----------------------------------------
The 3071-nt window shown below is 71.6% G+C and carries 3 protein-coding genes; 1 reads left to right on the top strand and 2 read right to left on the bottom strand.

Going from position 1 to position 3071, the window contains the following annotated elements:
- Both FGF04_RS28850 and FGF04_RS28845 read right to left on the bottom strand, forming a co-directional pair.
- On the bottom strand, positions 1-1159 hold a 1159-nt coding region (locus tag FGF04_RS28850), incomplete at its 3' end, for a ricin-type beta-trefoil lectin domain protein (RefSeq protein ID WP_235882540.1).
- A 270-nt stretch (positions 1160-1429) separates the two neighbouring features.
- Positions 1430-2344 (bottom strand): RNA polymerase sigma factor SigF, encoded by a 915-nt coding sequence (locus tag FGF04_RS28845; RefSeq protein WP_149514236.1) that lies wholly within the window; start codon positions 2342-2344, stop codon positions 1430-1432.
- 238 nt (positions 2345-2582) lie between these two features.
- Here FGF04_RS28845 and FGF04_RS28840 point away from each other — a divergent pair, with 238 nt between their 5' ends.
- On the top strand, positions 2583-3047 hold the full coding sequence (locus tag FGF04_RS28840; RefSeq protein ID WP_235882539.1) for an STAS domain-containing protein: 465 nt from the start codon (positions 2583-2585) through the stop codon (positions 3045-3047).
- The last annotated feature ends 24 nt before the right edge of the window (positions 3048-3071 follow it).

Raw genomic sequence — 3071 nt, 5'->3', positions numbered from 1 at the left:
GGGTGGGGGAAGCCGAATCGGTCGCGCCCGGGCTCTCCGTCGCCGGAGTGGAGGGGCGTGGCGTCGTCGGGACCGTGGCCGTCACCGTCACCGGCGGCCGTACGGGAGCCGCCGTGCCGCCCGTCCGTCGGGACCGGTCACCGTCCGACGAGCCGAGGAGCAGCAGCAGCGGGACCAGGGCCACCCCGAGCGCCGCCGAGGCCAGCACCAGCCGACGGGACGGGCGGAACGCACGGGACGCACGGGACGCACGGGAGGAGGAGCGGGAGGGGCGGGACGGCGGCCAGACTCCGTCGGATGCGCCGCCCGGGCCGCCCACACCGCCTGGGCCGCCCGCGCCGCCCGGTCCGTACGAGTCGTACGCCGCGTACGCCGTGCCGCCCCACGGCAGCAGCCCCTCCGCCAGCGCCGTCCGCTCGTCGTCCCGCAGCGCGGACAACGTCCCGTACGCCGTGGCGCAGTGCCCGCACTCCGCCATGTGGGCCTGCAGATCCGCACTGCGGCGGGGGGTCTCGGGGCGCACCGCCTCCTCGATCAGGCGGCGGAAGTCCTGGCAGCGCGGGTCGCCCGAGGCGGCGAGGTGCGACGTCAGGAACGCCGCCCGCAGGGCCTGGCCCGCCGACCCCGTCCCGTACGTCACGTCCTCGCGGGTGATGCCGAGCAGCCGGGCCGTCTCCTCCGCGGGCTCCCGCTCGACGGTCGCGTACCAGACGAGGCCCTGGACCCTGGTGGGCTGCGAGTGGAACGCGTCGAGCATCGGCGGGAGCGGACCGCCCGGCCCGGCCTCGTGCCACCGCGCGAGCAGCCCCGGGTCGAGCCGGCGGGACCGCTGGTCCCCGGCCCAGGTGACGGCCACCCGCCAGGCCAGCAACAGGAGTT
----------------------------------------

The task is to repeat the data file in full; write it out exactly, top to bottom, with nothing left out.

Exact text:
The 3071-nt window shown below is 71.6% G+C and carries 3 protein-coding genes; 1 reads left to right on the top strand and 2 read right to left on the bottom strand.

Going from position 1 to position 3071, the window contains the following annotated elements:
- Both FGF04_RS28850 and FGF04_RS28845 read right to left on the bottom strand, forming a co-directional pair.
- On the bottom strand, positions 1-1159 hold a 1159-nt coding region (locus tag FGF04_RS28850), incomplete at its 3' end, for a ricin-type beta-trefoil lectin domain protein (RefSeq protein ID WP_235882540.1).
- A 270-nt stretch (positions 1160-1429) separates the two neighbouring features.
- Positions 1430-2344 (bottom strand): RNA polymerase sigma factor SigF, encoded by a 915-nt coding sequence (locus tag FGF04_RS28845; RefSeq protein WP_149514236.1) that lies wholly within the window; start codon positions 2342-2344, stop codon positions 1430-1432.
- 238 nt (positions 2345-2582) lie between these two features.
- Here FGF04_RS28845 and FGF04_RS28840 point away from each other — a divergent pair, with 238 nt between their 5' ends.
- On the top strand, positions 2583-3047 hold the full coding sequence (locus tag FGF04_RS28840; RefSeq protein ID WP_235882539.1) for an STAS domain-containing protein: 465 nt from the start codon (positions 2583-2585) through the stop codon (positions 3045-3047).
- The last annotated feature ends 24 nt before the right edge of the window (positions 3048-3071 follow it).

Raw genomic sequence — 3071 nt, 5'->3', positions numbered from 1 at the left:
GGGTGGGGGAAGCCGAATCGGTCGCGCCCGGGCTCTCCGTCGCCGGAGTGGAGGGGCGTGGCGTCGTCGGGACCGTGGCCGTCACCGTCACCGGCGGCCGTACGGGAGCCGCCGTGCCGCCCGTCCGTCGGGACCGGTCACCGTCCGACGAGCCGAGGAGCAGCAGCAGCGGGACCAGGGCCACCCCGAGCGCCGCCGAGGCCAGCACCAGCCGACGGGACGGGCGGAACGCACGGGACGCACGGGACGCACGGGAGGAGGAGCGGGAGGGGCGGGACGGCGGCCAGACTCCGTCGGATGCGCCGCCCGGGCCGCCCACACCGCCTGGGCCGCCCGCGCCGCCCGGTCCGTACGAGTCGTACGCCGCGTACGCCGTGCCGCCCCACGGCAGCAGCCCCTCCGCCAGCGCCGTCCGCTCGTCGTCCCGCAGCGCGGACAACGTCCCGTACGCCGTGGCGCAGTGCCCGCACTCCGCCATGTGGGCCTGCAGATCCGCACTGCGGCGGGGGGTCTCGGGGCGCACCGCCTCCTCGATCAGGCGGCGGAAGTCCTGGCAGCGCGGGTCGCCCGAGGCGGCGAGGTGCGACGTCAGGAACGCCGCCCGCAGGGCCTGGCCCGCCGACCCCGTCCCGTACGTCACGTCCTCGCGGGTGATGCCGAGCAGCCGGGCCGTCTCCTCCGCGGGCTCCCGCTCGACGGTCGCGTACCAGACGAGGCCCTGGACCCTGGTGGGCTGCGAGTGGAACGCGTCGAGCATCGGCGGGAGCGGACCGCCCGGCCCGGCCTCGTGCCACCGCGCGAGCAGCCCCGGGTCGAGCCGGCGGGACCGCTGGTCCCCGGCCCAGGTGACGGCCACCCGCCAGGCCAGCAACAGGAGTT